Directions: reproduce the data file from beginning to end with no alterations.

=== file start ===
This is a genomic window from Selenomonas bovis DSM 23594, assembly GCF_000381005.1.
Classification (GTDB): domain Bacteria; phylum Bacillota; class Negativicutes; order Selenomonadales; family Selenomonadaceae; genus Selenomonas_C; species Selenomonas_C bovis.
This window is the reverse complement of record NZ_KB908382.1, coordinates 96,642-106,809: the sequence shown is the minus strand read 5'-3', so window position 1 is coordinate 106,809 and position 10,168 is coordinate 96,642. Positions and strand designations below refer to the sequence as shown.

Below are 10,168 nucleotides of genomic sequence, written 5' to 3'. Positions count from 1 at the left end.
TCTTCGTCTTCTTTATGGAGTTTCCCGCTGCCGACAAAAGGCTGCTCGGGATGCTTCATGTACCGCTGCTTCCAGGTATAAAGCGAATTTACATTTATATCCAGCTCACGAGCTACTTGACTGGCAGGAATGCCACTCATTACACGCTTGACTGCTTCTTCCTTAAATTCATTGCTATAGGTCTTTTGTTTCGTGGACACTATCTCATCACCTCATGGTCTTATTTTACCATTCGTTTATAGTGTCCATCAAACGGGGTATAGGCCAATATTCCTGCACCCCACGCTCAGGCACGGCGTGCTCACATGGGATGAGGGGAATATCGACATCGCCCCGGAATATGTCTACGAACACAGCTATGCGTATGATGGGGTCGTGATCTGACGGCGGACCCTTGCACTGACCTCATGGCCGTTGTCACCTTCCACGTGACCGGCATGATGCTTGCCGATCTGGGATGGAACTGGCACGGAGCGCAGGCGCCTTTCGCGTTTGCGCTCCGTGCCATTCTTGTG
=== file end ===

This is a genomic window from Selenomonas bovis DSM 23594, assembly GCF_000381005.1.
Classification (GTDB): domain Bacteria; phylum Bacillota; class Negativicutes; order Selenomonadales; family Selenomonadaceae; genus Selenomonas_C; species Selenomonas_C bovis.
This window is the reverse complement of record NZ_KB908382.1, coordinates 96,642-106,809: the sequence shown is the minus strand read 5'-3', so window position 1 is coordinate 106,809 and position 10,168 is coordinate 96,642. Positions and strand designations below refer to the sequence as shown.

Below are 10,168 nucleotides of genomic sequence, written 5' to 3'. Positions count from 1 at the left end.
TCTTCGTCTTCTTTATGGAGTTTCCCGCTGCCGACAAAAGGCTGCTCGGGATGCTTCATGTACCGCTGCTTCCAGGTATAAAGCGAATTTACATTTATATCCAGCTCACGAGCTACTTGACTGGCAGGAATGCCACTCATTACACGCTTGACTGCTTCTTCCTTAAATTCATTGCTATAGGTCTTTTGTTTCGTGGACACTATCTCATCACCTCATGGTCTTATTTTACCATTCGTTTATAGTGTCCATCAAACGGGGTATAGGCCAATATTCCTGCACCCCACGCTCAGGCACGGCGTGCTCACATGGGATGAGGGGAATATCGACATCGCCCCGGAATATGTCTACGAACACAGCTATGCGTATGATGGGGTCGTGATCTGACGGCGGACCCTTGCACTGACCTCATGGCCGTTGTCACCTTCCACGTGACCGGCATGATGCTTGCCGATCTGGGATGGAACTGGCACGGAGCGCAGGCGCCTTTCGCGTTTGCGCTCCGTGCCATTCTTGTG